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Rick Perry will tell Senate panel why he should lead the Energy Department, which he once wanted to eliminate 19.1.2017 LA Times: Commentary

Rick Perry, President-elect Donald Trump’s pick to head the Energy Department, will face questions from a Senate committee Thursday over his plans for a department that controls the nation’s nuclear weapons stockpile and regulates oil and gas drilling.

Perry, who served more than 14 years as governor...

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Where will Trump begin in slashing Obama-era regulations? 19.1.2017 LA Times: Commentary

Donald Trump's ascendance to the White House has raised hopes among U.S. businesses for the most significant rollback of regulations since the Reagan administration.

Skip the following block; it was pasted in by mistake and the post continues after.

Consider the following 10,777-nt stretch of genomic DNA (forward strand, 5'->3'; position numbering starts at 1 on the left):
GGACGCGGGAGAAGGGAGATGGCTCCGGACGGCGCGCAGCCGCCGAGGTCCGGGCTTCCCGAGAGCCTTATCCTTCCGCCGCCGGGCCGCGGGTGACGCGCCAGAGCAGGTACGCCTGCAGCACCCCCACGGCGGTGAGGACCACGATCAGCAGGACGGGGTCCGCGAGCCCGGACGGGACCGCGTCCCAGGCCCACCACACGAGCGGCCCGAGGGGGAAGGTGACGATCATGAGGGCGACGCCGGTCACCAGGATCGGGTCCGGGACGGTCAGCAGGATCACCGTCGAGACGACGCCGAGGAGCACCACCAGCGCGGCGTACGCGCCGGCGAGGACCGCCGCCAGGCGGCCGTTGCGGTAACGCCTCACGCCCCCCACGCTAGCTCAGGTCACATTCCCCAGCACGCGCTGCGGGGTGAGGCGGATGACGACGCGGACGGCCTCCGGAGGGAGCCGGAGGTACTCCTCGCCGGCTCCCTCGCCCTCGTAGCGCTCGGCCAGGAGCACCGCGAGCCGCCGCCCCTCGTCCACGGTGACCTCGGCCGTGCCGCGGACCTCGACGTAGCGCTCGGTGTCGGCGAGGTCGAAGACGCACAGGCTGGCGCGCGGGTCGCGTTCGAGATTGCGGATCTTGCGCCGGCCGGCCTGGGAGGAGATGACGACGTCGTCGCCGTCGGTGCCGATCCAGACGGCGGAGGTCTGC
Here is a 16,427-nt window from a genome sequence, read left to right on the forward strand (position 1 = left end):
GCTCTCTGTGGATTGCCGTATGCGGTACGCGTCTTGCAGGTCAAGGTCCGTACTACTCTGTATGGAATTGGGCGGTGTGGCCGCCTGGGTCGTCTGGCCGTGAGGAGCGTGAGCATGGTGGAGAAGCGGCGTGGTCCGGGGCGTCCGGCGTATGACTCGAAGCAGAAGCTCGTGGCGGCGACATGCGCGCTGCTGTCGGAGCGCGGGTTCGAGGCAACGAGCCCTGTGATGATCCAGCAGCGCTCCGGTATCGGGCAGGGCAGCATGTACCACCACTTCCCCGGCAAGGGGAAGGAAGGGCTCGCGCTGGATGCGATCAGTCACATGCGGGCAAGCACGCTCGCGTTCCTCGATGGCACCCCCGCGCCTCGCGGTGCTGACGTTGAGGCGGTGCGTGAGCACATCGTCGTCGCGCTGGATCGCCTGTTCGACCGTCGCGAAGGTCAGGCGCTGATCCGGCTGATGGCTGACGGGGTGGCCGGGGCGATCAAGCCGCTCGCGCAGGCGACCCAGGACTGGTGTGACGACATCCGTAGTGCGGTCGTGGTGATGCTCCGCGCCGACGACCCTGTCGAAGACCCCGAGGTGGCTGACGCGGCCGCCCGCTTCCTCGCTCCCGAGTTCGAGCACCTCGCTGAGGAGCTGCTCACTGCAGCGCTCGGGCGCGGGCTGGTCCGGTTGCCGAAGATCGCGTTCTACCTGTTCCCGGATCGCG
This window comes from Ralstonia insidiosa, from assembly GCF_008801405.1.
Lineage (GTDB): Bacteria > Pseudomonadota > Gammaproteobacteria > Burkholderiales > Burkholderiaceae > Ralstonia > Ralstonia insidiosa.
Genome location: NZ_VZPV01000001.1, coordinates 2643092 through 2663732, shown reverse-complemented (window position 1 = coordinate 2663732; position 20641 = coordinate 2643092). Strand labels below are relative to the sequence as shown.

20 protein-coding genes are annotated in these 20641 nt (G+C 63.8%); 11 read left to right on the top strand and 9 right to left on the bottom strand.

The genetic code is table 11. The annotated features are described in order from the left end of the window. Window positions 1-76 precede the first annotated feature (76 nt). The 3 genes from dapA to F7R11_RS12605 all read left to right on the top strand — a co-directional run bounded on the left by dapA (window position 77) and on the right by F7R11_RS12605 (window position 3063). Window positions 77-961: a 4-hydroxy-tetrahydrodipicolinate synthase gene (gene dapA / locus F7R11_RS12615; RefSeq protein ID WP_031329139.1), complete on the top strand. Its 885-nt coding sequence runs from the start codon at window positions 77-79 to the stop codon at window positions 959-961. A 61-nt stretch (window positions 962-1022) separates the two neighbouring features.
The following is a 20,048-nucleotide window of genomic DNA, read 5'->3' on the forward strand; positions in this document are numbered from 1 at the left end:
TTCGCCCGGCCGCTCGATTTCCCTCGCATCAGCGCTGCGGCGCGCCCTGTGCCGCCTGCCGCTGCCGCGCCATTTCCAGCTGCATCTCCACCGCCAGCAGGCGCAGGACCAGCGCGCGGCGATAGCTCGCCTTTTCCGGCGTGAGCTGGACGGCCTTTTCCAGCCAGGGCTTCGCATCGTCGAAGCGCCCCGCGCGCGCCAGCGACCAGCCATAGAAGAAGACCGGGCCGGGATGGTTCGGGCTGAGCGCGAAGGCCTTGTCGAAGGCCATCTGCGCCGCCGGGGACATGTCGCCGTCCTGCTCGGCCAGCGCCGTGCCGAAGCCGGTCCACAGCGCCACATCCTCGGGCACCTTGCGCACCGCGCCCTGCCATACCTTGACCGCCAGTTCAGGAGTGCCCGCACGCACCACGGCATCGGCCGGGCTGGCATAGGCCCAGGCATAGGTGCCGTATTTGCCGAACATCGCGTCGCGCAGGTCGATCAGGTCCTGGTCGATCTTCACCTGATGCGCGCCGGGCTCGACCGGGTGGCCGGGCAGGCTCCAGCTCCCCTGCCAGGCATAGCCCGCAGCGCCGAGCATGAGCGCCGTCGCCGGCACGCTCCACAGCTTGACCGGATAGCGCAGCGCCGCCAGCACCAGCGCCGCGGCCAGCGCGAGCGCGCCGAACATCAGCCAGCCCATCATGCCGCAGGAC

Cutting regulations is not only a key component in Trump's goal of doubling economic growth to 4%, but some economists regard it...

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Sundance is a place to sell things, and fortunately that includes good films 19.1.2017 LA Times: Commentary
Sundance 2017 updates: The curtain rises on a diverse slate of films, returning talent and a political vibe Jan. 19, 2017, 4 a.m. The Sundance Film Festival is always exciting - ski slopes, film nerds and movie stars! This year the festival is being held during a Presidential inauguration, a women's...
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Trump has aimed his NAFTA criticism at Mexico. But Canada is now worried. 19.1.2017 Washington Post: World
Trudeau’s aides reached out to the Trump team as fears grew about protectionism.